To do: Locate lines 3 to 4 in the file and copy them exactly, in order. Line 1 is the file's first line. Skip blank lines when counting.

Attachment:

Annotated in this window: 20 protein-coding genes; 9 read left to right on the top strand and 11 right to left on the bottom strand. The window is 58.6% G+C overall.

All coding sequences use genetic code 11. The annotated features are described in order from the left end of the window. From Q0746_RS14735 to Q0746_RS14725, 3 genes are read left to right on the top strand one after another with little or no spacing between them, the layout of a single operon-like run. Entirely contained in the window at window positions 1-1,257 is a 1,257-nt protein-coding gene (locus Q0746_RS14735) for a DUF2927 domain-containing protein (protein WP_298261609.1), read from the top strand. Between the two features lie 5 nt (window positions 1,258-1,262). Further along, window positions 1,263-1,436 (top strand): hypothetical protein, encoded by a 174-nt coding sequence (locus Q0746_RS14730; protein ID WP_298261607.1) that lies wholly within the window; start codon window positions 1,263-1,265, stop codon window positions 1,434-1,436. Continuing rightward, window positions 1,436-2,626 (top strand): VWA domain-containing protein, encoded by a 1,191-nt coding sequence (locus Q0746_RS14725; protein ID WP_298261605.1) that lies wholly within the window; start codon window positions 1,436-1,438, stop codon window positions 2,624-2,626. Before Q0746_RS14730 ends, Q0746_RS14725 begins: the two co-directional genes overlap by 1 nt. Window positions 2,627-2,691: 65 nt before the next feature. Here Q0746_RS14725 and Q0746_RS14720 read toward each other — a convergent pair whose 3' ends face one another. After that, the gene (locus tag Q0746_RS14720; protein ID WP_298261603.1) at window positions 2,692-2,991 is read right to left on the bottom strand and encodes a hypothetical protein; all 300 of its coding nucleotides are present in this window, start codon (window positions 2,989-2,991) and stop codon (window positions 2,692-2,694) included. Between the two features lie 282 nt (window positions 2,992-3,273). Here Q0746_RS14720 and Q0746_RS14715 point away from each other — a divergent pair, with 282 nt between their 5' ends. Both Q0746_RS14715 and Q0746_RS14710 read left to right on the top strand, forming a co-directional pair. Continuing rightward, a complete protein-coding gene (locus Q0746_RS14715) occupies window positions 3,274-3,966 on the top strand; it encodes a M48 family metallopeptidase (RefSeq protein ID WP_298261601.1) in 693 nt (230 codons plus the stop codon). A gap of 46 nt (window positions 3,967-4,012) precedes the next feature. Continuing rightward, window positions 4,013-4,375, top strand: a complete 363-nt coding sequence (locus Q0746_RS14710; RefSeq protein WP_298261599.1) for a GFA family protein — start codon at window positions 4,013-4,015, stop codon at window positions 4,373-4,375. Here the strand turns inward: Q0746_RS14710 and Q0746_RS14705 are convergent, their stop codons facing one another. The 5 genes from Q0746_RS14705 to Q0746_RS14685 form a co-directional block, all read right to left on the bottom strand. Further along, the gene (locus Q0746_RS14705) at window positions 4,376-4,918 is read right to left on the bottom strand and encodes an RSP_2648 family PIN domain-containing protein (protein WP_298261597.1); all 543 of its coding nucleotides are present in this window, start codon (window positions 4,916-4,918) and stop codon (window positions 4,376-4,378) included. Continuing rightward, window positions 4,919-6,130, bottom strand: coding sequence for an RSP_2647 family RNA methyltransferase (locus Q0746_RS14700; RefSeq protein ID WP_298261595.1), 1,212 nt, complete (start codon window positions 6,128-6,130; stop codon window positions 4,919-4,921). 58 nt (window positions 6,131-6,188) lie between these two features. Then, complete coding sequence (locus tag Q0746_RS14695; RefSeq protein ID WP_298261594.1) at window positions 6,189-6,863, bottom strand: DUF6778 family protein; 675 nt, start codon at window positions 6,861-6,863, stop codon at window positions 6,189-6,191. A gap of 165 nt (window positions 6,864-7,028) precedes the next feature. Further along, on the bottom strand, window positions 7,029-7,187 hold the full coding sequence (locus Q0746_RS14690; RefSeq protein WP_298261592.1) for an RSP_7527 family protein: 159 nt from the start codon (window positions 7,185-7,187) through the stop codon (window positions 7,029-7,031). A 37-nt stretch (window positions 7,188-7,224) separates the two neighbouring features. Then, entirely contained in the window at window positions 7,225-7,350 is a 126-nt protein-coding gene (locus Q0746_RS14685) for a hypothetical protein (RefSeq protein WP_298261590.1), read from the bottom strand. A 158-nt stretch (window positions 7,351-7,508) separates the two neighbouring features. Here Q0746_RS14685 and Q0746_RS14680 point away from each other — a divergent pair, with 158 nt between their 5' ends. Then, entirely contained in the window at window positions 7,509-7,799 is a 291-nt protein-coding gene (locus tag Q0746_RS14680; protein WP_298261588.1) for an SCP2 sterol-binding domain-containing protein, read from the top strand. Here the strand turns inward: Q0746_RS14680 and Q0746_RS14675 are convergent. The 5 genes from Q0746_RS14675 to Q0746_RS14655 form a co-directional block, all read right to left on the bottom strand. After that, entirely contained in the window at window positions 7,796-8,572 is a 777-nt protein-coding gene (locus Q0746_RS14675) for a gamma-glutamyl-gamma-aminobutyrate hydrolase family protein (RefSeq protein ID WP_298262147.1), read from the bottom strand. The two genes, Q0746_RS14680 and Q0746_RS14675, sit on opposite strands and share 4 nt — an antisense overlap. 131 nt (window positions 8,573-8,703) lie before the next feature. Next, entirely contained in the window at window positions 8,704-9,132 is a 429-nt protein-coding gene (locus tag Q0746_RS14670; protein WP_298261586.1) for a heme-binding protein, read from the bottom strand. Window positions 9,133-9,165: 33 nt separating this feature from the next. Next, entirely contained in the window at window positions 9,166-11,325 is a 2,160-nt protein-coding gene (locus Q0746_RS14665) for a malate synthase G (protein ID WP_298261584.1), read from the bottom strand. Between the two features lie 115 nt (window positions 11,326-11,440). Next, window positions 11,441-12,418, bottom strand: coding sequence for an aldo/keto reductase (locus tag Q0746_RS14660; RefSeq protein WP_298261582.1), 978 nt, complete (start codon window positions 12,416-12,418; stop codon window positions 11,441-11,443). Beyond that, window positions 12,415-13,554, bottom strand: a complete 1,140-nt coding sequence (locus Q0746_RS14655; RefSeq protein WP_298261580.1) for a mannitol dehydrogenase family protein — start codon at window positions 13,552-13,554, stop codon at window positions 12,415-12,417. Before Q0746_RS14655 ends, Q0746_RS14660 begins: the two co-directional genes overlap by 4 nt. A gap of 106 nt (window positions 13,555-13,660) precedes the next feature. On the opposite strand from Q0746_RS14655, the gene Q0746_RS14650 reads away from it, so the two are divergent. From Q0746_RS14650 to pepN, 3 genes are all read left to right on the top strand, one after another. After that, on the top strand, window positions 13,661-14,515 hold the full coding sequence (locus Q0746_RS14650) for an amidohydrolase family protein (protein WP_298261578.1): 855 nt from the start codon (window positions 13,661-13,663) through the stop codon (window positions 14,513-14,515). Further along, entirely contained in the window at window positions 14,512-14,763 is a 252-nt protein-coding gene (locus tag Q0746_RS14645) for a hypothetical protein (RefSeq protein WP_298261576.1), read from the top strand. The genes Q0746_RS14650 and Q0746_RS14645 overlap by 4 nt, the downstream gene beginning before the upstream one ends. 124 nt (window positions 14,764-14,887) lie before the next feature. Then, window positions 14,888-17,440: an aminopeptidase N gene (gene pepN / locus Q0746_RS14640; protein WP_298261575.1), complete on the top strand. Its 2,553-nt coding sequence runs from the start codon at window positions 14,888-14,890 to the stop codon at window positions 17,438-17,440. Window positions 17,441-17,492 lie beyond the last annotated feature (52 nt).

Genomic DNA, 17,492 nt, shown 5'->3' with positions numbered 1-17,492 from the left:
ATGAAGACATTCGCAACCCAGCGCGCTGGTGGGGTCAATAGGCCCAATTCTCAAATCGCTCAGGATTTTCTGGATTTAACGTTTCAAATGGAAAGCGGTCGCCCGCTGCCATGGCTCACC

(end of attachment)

Genomic DNA, 17,492 nt, shown 5'->3' with positions numbered 1-17,492 from the left:
ATGAAGACATTCGCAACCCAGCGCGCTGGTGGGGTCAATAGGCCCAATTCTCAAATCGCTCAGGATTTTCTGGATTTAACGTTTCAAATGGAAAGCGGTCGCCCGCTGCCATGGCTCACC